This was always one of my favourite stories, and completely creeped me out watching in the 60s.  The destruction of the TARDIS was shocking- the safe haven, gone.  She could get moved, kidnapped, hidden, but she was usually impregnable.  I wasn’t aware of any of the production problems, it just struck me as a story that really stretched the imagination. As @Purofilion said, “nothing” is a very scary concept; and the whited-out scenes, and the mist, and sense of space sell it well.  Filmed in b/w, it recalls spooky film noir, classic Hammer horror, yet it’s all just a little off kilter.  Interestingly one of my other favourites which lives on in my memory (when some others are remembered only by the title and a couple of scenes) was the equally low budget Edge of Destruction.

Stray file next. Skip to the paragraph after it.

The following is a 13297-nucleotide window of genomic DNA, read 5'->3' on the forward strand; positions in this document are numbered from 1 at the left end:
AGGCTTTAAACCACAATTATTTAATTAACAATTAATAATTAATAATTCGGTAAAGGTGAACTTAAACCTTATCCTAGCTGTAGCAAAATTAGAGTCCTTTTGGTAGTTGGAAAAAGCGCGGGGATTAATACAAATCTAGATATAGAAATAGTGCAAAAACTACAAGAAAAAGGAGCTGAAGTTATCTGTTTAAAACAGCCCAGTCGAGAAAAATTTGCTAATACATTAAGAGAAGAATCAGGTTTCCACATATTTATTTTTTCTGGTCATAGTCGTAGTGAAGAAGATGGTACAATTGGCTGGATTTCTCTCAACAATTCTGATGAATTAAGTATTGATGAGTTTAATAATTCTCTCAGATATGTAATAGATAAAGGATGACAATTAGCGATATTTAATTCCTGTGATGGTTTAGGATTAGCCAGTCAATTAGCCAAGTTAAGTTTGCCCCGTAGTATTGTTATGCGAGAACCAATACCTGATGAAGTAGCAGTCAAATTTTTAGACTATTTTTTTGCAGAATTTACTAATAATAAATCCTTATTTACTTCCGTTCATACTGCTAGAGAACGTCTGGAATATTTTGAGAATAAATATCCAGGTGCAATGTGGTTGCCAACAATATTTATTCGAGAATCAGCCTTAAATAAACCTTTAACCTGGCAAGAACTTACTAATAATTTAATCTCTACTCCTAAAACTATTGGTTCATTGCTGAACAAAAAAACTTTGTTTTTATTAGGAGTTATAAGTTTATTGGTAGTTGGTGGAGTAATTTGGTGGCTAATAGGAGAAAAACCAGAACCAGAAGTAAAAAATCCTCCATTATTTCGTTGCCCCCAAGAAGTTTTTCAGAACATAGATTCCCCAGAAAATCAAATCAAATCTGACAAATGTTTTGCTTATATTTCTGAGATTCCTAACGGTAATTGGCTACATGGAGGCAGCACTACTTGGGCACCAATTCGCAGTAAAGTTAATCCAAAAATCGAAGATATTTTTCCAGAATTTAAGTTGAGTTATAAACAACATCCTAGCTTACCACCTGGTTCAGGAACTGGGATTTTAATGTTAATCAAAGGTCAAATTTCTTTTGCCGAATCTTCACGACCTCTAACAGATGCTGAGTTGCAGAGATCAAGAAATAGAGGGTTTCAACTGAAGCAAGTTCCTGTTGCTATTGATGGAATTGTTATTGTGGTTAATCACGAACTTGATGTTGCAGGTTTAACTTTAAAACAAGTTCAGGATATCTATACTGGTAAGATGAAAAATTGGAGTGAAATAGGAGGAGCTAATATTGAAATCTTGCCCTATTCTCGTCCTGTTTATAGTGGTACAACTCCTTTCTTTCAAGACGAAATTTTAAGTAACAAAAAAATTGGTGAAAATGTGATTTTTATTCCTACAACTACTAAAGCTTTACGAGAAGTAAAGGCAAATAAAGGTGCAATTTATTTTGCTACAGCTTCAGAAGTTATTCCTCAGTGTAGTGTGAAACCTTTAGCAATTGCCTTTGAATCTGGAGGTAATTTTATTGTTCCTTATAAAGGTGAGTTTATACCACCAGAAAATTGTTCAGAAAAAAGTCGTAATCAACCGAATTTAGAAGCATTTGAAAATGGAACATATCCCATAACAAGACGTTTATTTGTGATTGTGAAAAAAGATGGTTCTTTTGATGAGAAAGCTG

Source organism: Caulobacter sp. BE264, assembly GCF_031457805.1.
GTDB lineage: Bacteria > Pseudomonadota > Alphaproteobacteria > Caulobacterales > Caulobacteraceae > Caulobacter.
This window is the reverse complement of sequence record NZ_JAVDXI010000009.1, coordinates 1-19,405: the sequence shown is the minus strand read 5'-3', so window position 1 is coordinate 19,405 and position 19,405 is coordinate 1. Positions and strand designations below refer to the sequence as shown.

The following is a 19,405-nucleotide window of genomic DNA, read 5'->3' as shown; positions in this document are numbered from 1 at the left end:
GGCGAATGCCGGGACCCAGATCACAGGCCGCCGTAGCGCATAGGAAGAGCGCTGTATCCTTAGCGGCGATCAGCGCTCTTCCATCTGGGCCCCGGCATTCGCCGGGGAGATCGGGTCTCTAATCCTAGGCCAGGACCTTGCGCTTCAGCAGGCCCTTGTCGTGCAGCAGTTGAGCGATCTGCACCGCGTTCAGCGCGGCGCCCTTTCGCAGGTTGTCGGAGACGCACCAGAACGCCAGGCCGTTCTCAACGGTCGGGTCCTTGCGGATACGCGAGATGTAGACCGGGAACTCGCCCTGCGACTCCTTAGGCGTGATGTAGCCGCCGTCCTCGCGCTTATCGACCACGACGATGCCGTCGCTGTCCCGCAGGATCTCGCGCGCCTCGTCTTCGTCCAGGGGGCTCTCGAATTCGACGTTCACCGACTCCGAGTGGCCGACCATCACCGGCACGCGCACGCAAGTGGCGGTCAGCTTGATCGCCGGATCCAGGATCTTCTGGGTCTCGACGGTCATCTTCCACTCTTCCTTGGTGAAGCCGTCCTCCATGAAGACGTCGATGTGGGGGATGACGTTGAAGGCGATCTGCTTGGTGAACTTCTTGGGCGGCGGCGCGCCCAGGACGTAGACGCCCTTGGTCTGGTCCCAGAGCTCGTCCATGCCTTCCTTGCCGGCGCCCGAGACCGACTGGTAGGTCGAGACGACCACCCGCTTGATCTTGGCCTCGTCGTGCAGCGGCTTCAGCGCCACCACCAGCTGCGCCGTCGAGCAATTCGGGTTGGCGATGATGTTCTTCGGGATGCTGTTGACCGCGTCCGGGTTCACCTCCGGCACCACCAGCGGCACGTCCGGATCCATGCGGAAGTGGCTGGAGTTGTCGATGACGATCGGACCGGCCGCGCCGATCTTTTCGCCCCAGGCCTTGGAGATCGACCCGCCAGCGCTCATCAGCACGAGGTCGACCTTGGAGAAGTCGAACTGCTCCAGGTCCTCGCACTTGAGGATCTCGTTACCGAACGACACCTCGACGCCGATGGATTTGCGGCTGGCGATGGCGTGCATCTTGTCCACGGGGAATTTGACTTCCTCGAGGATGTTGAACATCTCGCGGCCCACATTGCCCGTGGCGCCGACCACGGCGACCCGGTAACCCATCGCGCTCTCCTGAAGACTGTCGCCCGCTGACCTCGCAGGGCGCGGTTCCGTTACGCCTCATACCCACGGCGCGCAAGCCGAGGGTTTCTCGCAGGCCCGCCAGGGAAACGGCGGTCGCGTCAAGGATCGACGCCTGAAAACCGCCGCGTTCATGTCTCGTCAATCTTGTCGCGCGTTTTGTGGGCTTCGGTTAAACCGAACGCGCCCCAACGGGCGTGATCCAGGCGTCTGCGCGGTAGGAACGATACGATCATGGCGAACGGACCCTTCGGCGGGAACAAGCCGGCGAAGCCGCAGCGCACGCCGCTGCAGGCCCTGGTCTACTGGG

Jamie and Zoe is probably my fav ever companion-team (tho Amy and Rory come close), and although Zoe is still finding her feet, Frazer Hines and PT are completely at ease with their roles by this time. They have a great chemistry.  As @confusedpolarity says, Troughton encapsulates excited kid, authoritative, uncertain in just a phrase or a a look. Loads of little nuances. Including decidedly sneaky looking at times!

    And delighted to hear @bluesqueakpip‘s comments, that it still has the power to thrill for someone coming on it fresh.

    <sigh> Zoe was probably the companion I most wanted to be (or Jamie!). Sadly I had neither her brains nor her ability to work a glittery lurex catsuit! (Not even close đŸ˜„ )

    ScaryB @scaryb

    Great ending. Love the close up the Doctor at the end – is he still fighting off the mind control, has he been taken over, is he aware at all of what’s happened to the TARDIS and his companions? Is what’s happening to them real or a dream? If it’s a dream can you be hurt in it? ( like Amy’s Choice).  What’s really going on?